I have seen lots of people slaughtering Mustafi for the goal, but that’s just the usual scapegoating that certain Arsenal fans feel the need to indulge in whenever things don’t go the way they like. Could Mustafi have been tighter on Abraham? Yes, but Willian’s cutback was nicely disguised. It had looked as if he was going to square the ball across the six yard box and Mustafi took half a step to cut it out before seeing the ball cut backwards. No doubt if he had stayed with Abraham and Willian had squared the ball leading to a goal, Mustafi would be being slaughtered for not anticipating the cross.
However, I think you can question whether it was sensible to push for a winner at 1-1, when we had so many tired legs.
Even at 1-2 down, Torreira had a great chance to volley home unchallenged to salvage a point but misconnected with the ball.
There were other gripes: the referee was awful, allowing constant small fouls by Chelsea players and showing massive inconsistency by not giving Jorginho a second yellow for a shirt tug on Guendouzi; we lost yet another defender to injury when Chambers had to leave the pitch; our fitness levels need looking at.
But my big take away was that for the first time in a long time we looked like a team that both had a plan and believed in that plan. I’ll take that for now, despite the pain.
Sorry, I know that’s harsh and he has been good all season but… that was one terrible time to make such a colossal blunder and it cost us all three points.
Continues his steady run of form.
Good energy and positional discipline for the most part. And linked up well going forward.
Looked comfortable until forced off by injury.
Good game for the Brazilian, winning headers, making tackles and cutting out Chelsea attacks.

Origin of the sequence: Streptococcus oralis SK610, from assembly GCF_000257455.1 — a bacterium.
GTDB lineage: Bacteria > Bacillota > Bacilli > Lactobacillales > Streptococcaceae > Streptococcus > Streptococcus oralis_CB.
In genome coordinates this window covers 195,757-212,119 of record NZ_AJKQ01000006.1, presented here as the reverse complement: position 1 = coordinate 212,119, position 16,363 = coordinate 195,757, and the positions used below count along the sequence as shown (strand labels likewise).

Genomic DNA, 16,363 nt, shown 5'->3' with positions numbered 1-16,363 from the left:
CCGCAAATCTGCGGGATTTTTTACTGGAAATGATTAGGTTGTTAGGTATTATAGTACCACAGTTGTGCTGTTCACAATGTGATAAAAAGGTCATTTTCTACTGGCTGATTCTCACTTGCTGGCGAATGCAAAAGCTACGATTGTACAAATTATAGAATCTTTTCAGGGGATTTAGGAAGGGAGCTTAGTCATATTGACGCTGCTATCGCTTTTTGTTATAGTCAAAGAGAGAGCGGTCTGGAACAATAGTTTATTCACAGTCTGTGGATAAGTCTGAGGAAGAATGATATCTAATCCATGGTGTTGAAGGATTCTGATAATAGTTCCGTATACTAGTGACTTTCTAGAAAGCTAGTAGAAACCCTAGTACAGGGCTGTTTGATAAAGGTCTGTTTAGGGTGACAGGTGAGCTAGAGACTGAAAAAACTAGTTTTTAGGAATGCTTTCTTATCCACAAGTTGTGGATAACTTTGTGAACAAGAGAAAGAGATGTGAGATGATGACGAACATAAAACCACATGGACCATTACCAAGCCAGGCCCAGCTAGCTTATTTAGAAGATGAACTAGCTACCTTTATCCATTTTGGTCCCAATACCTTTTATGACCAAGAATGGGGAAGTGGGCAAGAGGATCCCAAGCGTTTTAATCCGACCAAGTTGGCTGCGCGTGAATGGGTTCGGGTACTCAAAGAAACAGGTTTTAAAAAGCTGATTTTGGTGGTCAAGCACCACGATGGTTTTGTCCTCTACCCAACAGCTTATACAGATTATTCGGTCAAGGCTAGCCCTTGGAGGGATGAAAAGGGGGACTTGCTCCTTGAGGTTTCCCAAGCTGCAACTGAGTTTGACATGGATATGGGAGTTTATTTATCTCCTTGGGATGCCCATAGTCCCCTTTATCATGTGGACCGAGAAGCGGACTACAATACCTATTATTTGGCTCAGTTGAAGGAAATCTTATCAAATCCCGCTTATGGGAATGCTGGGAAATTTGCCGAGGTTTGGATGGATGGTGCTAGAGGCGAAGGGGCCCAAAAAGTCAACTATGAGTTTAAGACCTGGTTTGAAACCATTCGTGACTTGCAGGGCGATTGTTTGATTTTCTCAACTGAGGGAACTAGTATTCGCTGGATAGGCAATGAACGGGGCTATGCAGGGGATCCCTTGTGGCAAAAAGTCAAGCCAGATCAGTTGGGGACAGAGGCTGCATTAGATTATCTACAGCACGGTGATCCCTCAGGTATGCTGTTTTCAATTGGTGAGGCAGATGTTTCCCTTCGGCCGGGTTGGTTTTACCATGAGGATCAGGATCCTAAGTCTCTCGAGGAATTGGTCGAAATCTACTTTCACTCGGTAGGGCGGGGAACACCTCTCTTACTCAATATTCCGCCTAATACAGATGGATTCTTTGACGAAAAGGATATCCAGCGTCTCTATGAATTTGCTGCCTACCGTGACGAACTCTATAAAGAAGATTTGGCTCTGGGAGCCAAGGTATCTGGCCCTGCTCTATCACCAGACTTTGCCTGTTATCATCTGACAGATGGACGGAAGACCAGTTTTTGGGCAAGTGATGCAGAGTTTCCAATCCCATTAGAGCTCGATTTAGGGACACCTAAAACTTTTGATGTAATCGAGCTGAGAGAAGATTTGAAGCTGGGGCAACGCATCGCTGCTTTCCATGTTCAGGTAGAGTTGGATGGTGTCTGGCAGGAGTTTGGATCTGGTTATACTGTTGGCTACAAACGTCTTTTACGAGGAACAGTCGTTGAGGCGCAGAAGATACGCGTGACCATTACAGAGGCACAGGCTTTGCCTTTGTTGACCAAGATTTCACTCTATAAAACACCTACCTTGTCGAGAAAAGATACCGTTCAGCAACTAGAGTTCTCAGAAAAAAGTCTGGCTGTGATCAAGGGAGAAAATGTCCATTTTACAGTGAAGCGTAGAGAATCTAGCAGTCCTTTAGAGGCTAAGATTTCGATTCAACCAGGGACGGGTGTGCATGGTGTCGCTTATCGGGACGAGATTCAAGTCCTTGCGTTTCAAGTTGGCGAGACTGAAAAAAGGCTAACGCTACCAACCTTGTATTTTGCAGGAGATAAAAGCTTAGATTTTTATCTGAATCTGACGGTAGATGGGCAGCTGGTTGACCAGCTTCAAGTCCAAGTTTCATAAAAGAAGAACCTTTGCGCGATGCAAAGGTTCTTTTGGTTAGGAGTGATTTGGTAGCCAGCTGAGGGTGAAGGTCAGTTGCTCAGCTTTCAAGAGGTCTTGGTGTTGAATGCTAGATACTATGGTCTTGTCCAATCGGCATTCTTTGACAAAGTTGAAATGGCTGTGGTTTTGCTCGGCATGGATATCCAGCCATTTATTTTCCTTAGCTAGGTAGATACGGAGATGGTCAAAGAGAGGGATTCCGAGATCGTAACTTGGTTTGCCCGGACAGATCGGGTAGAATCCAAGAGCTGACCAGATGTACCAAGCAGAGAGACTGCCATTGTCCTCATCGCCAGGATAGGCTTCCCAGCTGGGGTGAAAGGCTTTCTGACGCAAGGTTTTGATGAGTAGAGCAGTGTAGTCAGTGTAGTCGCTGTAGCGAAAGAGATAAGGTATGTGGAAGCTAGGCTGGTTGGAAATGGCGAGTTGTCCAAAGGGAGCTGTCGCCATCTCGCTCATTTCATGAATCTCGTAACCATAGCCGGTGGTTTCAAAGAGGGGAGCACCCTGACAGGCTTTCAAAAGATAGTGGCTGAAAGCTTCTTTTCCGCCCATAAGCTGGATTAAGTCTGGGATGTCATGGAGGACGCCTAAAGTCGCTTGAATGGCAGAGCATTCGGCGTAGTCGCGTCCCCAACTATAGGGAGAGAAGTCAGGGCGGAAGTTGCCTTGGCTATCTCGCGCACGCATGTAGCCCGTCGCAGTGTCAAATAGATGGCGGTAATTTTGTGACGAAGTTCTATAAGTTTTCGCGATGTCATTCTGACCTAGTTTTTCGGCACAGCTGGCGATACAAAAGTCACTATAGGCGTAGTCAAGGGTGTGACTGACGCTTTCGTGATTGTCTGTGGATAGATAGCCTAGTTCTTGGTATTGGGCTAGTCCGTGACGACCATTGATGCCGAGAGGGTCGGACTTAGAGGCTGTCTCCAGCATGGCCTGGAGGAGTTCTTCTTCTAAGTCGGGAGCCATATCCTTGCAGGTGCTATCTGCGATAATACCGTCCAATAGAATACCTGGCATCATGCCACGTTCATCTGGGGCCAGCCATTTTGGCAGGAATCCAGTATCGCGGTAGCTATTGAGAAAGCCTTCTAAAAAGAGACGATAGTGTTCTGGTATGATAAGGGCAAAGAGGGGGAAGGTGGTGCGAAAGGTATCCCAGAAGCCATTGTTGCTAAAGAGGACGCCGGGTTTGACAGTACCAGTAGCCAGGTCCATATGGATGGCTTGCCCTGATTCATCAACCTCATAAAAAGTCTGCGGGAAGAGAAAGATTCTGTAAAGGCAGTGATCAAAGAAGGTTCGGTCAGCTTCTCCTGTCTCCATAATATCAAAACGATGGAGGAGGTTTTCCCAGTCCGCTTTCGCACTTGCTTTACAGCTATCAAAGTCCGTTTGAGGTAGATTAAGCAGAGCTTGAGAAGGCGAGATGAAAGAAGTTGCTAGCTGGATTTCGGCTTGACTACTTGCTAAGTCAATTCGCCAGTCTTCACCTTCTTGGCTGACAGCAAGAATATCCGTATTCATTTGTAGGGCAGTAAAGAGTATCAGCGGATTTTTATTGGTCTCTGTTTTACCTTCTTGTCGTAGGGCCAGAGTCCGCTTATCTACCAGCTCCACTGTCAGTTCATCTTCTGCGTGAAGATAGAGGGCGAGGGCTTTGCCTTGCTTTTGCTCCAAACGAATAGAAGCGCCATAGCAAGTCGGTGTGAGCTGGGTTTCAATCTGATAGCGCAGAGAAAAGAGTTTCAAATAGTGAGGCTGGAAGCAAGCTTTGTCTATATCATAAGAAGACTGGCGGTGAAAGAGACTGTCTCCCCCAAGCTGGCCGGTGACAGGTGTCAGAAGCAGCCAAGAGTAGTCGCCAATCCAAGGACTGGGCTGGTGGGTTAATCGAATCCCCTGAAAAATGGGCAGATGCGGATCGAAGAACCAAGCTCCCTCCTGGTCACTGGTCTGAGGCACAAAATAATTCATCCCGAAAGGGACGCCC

Seems to be loving being played in his proper position. A very effective midfield shield throughout. A shame he didn’t connect with that late volley chance.
Plenty of energy but a little bit of a weak link yesterday. His tendency to make silly fouls is a dangerous one and we were lucky that VAR didn’t award a penalty for his tug on a Chelsea arm in our box. He needs more discipline.
Was running the game for most of the first half and looked good throughout until tiring, at which point he was subbed off.
This lad is justifying his selection under Arteta. Another decent game. His willingness to take on defenders helps make things happen.
Aubameyang 8 MoTM
Took his goal really well and worked tirelessly all game, often appearing to be an auxiliary left back. An example to the rest of the team.
I don’t know where he left his shooting boots, but I wish he’d hurry up and find them.
Filled in well when he came on for Chambers on 23 minutes, but he does not have Chambers’ composure on the ball and that probably affected us a little. Some will say he was at fault for Chelsea’s second but I think that’s harsh.
On for Ozil on 76 minutes. Didn’t make a huge impact.
Got four minutes plus injury time (another seven minutes) but didn’t get a chance to do much.